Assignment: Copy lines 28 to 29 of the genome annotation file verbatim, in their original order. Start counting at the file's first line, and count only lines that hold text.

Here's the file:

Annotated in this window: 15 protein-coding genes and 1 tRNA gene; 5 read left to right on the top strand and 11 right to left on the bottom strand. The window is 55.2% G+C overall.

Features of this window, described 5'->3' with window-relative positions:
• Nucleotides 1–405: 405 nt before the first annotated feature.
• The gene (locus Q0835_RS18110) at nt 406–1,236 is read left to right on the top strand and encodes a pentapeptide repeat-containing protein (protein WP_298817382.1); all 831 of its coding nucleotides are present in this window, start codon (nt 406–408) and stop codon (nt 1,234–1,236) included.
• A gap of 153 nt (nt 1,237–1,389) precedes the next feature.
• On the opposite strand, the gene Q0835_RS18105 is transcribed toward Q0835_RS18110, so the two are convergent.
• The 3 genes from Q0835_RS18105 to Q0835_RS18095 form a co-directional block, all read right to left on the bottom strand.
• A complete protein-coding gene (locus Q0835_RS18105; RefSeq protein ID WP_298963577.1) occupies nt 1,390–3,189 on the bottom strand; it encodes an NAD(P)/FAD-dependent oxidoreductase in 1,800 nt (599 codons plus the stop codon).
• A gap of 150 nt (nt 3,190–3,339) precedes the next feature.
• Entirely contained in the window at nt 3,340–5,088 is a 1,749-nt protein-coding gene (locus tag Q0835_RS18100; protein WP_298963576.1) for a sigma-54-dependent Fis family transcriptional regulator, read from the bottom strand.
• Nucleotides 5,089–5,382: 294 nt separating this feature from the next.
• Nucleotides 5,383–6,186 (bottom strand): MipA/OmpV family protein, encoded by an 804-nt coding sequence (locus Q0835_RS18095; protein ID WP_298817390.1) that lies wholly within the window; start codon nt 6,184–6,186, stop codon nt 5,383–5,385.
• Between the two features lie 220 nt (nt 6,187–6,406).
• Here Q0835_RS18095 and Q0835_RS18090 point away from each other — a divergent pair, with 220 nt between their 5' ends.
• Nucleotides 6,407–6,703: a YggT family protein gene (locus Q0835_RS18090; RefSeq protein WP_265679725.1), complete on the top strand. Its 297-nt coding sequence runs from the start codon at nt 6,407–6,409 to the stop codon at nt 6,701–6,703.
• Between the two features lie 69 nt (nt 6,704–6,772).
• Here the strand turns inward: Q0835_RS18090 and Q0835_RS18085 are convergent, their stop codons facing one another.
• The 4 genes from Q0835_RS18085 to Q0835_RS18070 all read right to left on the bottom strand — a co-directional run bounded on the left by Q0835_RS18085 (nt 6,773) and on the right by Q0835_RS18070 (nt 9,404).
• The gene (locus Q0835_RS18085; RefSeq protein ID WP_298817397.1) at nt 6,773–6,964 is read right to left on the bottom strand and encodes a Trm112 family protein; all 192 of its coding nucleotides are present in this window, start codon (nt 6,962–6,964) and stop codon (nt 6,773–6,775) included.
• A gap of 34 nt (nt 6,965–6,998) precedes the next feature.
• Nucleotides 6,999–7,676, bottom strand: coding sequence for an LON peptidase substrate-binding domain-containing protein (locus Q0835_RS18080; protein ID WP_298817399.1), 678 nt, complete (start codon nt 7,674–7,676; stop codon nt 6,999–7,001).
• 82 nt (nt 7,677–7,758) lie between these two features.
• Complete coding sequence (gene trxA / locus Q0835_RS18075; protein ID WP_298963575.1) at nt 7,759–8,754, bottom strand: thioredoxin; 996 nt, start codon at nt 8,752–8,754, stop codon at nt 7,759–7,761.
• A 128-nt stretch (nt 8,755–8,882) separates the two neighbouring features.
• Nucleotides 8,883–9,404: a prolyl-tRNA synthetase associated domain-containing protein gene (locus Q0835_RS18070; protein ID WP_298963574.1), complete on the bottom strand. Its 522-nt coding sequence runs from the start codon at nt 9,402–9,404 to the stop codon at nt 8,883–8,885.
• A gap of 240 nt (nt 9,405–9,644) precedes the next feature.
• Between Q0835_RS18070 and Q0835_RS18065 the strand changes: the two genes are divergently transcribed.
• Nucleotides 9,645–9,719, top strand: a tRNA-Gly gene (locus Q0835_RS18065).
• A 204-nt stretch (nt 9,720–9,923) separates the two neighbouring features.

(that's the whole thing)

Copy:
• Nucleotides 9,645–9,719, top strand: a tRNA-Gly gene (locus Q0835_RS18065).
• A 204-nt stretch (nt 9,720–9,923) separates the two neighbouring features.